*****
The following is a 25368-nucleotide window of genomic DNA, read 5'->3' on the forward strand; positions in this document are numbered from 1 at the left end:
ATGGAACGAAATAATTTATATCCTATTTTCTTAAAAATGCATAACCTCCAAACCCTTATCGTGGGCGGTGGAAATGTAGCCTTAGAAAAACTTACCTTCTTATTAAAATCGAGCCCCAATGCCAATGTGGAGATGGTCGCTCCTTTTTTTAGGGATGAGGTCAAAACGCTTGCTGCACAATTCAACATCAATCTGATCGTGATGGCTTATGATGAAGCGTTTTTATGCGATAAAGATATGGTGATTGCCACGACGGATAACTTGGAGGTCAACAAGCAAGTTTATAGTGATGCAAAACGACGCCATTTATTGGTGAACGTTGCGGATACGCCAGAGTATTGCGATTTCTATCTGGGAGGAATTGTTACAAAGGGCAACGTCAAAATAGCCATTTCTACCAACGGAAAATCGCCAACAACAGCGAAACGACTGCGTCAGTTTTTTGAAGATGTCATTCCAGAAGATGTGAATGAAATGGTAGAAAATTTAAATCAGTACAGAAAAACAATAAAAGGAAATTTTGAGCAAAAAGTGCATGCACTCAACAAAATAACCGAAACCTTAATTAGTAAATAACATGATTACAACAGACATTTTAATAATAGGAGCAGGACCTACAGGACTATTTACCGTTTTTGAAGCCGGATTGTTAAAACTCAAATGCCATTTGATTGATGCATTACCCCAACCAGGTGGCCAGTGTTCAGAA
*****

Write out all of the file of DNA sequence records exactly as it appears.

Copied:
The following is a 25368-nucleotide window of genomic DNA, read 5'->3' on the forward strand; positions in this document are numbered from 1 at the left end:
ATGGAACGAAATAATTTATATCCTATTTTCTTAAAAATGCATAACCTCCAAACCCTTATCGTGGGCGGTGGAAATGTAGCCTTAGAAAAACTTACCTTCTTATTAAAATCGAGCCCCAATGCCAATGTGGAGATGGTCGCTCCTTTTTTTAGGGATGAGGTCAAAACGCTTGCTGCACAATTCAACATCAATCTGATCGTGATGGCTTATGATGAAGCGTTTTTATGCGATAAAGATATGGTGATTGCCACGACGGATAACTTGGAGGTCAACAAGCAAGTTTATAGTGATGCAAAACGACGCCATTTATTGGTGAACGTTGCGGATACGCCAGAGTATTGCGATTTCTATCTGGGAGGAATTGTTACAAAGGGCAACGTCAAAATAGCCATTTCTACCAACGGAAAATCGCCAACAACAGCGAAACGACTGCGTCAGTTTTTTGAAGATGTCATTCCAGAAGATGTGAATGAAATGGTAGAAAATTTAAATCAGTACAGAAAAACAATAAAAGGAAATTTTGAGCAAAAAGTGCATGCACTCAACAAAATAACCGAAACCTTAATTAGTAAATAACATGATTACAACAGACATTTTAATAATAGGAGCAGGACCTACAGGACTATTTACCGTTTTTGAAGCCGGATTGTTAAAACTCAAATGCCATTTGATTGATGCATTACCCCAACCAGGTGGCCAGTGTTCAGAA